How to Implement Smart Building Technologies Like the Pros

Sept. 1, 2015
How do the smartest and most sophisticated smart building owners implement smart building technologies? Listen to this podcast with Jill Feblowitz, of IDC Energy Insights, to learn what the “thrivers” are doing right.

How do the smartest and most sophisticated smart building owners implement smart building technologies?

A new report from IDC Energy Insights shows what the “thrivers” are doing right, said Jill Feblowitz, vice president, IDC Energy Insights in this podcast.

IDCs Smart Building MaturityScape Benchmark Survey is a fact-based review of how mature U.S. organizations currently are with respect to smart building technologies. By highlighting and understanding the differences between organizations that are simply surviving and those that are thriving, we are able to identify the key factors that can help a company become more highly optimized,” she says.

The report categorizes smart building owners on a spectrum ranging from ad hoc (not very sophisticated) to optimized.

“Companies that take this approach seriously have gone in whole hog,” says Feblowitz of the “optimized” group.  

The most mature organizations — the “optimized” group — deploy advanced technologies across the board, including distributed energy, analytics, HVAC, lighting controls and plug load controls.

“The smart buildings technologies with the greatest payback differ considerably depending on facility type and hours of use,” she says.

The building owners that use distributed energy resources generate onsite, using solar, wind, gas-fired and other types of generation, she says in the podcast. They are likely to power their own buildings and in some cases sell back to the grid.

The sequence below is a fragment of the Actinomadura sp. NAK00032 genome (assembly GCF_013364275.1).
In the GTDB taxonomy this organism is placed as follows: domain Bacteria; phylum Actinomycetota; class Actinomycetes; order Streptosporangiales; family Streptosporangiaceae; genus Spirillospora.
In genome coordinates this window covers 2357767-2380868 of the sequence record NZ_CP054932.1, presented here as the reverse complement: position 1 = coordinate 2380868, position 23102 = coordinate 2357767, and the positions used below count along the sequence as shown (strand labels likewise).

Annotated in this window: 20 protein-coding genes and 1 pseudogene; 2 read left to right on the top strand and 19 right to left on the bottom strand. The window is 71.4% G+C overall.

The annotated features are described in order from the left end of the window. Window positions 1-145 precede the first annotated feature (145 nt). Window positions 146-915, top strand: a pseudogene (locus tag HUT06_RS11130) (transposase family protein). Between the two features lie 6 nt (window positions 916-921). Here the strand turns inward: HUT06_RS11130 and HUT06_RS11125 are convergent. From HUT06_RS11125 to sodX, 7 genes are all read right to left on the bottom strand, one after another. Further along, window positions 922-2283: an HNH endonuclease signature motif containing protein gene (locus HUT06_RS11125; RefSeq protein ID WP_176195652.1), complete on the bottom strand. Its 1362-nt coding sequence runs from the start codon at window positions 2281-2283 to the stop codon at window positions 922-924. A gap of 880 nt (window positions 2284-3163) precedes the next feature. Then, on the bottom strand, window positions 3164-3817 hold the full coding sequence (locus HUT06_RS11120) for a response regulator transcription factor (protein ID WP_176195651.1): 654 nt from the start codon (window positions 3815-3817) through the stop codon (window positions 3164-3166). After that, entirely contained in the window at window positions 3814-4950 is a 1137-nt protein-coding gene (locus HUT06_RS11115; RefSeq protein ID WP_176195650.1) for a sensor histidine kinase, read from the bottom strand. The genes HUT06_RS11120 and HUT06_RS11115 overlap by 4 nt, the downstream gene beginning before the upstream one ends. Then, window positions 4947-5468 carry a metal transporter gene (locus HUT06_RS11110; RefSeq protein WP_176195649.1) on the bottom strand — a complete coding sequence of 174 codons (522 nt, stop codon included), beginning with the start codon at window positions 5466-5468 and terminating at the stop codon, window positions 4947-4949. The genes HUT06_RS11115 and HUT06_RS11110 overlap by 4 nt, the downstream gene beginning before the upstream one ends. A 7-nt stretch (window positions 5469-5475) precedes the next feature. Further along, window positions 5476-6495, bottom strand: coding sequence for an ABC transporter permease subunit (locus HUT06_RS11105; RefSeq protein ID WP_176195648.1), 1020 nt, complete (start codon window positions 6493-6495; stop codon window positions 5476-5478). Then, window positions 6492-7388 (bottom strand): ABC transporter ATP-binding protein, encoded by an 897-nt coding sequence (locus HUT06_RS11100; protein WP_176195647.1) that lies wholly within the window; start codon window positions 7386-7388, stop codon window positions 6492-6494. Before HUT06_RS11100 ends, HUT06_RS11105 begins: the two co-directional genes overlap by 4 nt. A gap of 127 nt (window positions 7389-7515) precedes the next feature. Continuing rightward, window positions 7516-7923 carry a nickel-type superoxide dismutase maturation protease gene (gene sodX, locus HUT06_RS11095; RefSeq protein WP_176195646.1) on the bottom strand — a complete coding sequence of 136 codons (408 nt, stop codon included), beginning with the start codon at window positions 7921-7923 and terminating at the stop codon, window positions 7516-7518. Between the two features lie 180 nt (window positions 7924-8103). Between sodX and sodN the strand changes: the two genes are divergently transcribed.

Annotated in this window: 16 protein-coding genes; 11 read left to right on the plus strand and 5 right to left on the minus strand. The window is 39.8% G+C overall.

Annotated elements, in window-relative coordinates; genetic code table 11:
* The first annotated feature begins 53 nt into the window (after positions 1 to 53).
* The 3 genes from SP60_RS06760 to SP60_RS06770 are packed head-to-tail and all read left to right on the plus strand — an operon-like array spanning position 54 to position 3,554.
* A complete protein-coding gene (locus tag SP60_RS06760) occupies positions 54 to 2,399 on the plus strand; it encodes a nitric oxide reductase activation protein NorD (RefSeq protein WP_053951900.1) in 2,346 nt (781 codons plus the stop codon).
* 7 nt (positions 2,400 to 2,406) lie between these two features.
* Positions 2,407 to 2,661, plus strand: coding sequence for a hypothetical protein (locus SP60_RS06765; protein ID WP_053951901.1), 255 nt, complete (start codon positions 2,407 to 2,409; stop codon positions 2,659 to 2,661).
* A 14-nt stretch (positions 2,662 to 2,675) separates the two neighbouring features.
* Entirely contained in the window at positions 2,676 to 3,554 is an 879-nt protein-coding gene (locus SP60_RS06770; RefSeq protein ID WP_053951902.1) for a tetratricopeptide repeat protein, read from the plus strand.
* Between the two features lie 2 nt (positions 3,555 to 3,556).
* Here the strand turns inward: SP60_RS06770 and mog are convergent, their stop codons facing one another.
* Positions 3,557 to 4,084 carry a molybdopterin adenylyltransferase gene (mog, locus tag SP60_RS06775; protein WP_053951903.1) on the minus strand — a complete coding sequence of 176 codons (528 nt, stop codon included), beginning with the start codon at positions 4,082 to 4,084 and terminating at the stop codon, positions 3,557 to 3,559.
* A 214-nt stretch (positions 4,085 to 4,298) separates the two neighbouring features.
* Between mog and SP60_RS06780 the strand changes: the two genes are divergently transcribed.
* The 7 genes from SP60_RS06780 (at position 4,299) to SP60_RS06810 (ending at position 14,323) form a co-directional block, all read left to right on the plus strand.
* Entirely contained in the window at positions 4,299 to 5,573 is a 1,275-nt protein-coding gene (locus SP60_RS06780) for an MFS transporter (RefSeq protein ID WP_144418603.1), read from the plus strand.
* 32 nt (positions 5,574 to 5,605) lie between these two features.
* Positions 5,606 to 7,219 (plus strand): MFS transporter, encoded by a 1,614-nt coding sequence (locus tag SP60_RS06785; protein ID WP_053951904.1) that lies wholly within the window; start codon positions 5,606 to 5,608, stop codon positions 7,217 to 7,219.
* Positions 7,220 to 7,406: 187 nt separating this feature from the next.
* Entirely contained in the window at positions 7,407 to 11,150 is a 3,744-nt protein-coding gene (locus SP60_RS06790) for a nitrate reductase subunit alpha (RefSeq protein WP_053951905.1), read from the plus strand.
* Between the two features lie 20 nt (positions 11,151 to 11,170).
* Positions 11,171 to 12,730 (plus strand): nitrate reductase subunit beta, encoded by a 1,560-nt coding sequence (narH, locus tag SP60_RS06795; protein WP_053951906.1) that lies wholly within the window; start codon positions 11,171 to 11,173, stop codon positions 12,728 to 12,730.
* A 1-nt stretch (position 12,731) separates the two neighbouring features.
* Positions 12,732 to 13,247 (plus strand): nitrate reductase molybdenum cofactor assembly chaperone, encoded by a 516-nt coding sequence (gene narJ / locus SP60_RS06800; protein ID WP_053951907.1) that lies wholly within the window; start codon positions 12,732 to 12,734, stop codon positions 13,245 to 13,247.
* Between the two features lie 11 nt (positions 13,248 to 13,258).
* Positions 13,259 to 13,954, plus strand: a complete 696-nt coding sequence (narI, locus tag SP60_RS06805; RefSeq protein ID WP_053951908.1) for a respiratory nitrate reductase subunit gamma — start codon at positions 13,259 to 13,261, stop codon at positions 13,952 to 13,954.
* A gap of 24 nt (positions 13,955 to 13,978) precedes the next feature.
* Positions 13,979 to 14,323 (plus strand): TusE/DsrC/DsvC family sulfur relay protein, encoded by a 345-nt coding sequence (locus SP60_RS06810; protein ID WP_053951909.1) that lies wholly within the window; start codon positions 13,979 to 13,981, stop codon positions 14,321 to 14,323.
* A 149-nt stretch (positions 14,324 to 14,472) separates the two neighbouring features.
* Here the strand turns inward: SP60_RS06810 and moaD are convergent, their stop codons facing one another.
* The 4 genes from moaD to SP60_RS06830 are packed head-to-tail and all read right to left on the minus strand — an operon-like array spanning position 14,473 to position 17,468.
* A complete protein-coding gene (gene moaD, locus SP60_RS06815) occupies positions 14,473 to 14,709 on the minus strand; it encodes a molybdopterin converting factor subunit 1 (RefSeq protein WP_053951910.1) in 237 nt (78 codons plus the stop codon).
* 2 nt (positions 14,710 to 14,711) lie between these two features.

All of the building owners that focus on distributed energy fell into the “optimized” category, she says.

The smart building owners who achieve the most benefits are able to identify the needed smart building skills and expertise and are able to manage and develop in-house resources.

“From a process standpoint, they use a broad array of sustainability metrics, develop a centralized training process, and look at a three- to five-year planning horizon to support the adoption of technologies,” she says. “They access a broad array of data, developed standardized reports and were able to analyze and collect data to identify trends and issues.”

Find the report here

About the Author

Lisa Cohn | Contributing Editor

I focus on the West Coast and Midwest. Email me at [email protected]

I’ve been writing about energy for more than 20 years, and my stories have appeared in EnergyBiz, SNL Financial, Mother Earth News, Natural Home Magazine, Horizon Air Magazine, Oregon Business, Open Spaces, the Portland Tribune, The Oregonian, Renewable Energy World, Windpower Monthly and other publications. I’m also a former stringer for the Platts/McGraw-Hill energy publications. I began my career covering energy and environment for The Cape Cod Times, where Elisa Wood also was a reporter. I’ve received numerous writing awards from national, regional and local organizations, including Pacific Northwest Writers Association, Willamette Writers, Associated Oregon Industries, and the Voice of Youth Advocates. I first became interested in energy as a student at Wesleyan University, Middletown, Connecticut, where I helped design and build a solar house.

Twitter: @LisaECohn

Linkedin: LisaEllenCohn

Facebook: Energy Efficiency Markets

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